The professor, who has a deep background in Six Sigma, maybe shouldn't be teaching about Lean. I'm not qualified to teach about Six Sigma, so I don't try telling people what Six Sigma is about.
I do know Lean pretty well.
As other posts on this blog point out, a statement like this is very incorrect... factually incorrect...
As written here:
"Six Sigma uses the DMAIC (define, measure, analyze, improve and control) method to reduce defects. Lean, derived mostly from the Toyota Production System, focuses on cycle time reduction by eliminating non-value-added steps."
The implication is that Lean doesn't help reduce defects. The implication is that Six Sigma is the only way to reduce defects. That's all untrue.
See the Toyota Production System page that explains how Lean is about improving flow AND quality. Improving flow leads to better quality. And, Lean has methods (tools like error proofing and management mindsets) that very directly improve quality.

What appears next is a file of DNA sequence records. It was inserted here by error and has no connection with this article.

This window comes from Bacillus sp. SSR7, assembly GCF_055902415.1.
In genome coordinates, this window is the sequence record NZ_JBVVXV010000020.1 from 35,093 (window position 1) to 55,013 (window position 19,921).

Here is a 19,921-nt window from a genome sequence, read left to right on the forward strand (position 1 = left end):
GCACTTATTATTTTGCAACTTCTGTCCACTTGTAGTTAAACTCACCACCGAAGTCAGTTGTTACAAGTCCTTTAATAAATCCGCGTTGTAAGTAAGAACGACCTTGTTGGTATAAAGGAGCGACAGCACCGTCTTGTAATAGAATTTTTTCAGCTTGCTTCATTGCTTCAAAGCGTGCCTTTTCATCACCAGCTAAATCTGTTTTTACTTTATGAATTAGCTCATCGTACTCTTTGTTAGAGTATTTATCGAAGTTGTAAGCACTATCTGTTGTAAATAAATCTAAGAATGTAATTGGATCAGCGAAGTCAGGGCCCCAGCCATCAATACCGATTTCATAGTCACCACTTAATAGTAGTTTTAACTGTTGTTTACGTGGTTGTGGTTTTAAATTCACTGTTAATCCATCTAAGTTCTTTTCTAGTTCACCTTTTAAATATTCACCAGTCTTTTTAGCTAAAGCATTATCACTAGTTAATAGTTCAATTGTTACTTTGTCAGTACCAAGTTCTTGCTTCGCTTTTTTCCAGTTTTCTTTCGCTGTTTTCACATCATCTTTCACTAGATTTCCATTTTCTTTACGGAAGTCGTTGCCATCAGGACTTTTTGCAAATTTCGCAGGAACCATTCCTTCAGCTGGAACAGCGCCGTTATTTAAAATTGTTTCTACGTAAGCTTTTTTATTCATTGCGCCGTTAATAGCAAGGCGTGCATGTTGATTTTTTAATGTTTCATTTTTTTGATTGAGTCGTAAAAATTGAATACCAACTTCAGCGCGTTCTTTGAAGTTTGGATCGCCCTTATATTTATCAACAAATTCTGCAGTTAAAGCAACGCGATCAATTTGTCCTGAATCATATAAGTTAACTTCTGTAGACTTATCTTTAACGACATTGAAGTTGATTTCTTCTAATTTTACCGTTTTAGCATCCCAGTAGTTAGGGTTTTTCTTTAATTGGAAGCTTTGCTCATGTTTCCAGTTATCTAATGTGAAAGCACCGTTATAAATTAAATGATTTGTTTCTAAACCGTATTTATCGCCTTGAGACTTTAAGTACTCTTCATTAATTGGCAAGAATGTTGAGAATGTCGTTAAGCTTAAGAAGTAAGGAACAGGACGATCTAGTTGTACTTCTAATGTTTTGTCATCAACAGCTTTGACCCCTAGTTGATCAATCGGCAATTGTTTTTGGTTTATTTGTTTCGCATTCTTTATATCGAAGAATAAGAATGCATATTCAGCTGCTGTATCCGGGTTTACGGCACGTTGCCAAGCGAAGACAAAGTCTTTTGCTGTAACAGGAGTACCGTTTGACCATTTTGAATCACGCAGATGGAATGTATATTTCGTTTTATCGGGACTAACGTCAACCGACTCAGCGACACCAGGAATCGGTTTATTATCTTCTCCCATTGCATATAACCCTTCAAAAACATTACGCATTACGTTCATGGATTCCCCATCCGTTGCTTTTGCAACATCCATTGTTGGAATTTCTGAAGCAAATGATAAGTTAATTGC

I wish Six Sigma people would stick to teaching about Six Sigma.
Would you let a physics professor teach biology? Would you "merge" the departments into something called "Physology" or "Physics Biology?"
That's my problem with Lean Sigma... the incorrect things that get said about Lean.
I'm not against Six Sigma. I agree that Lean and Six Sigma can be complementary. But not if you think Lean doesn't address defects. Visit a Toyota plant and see...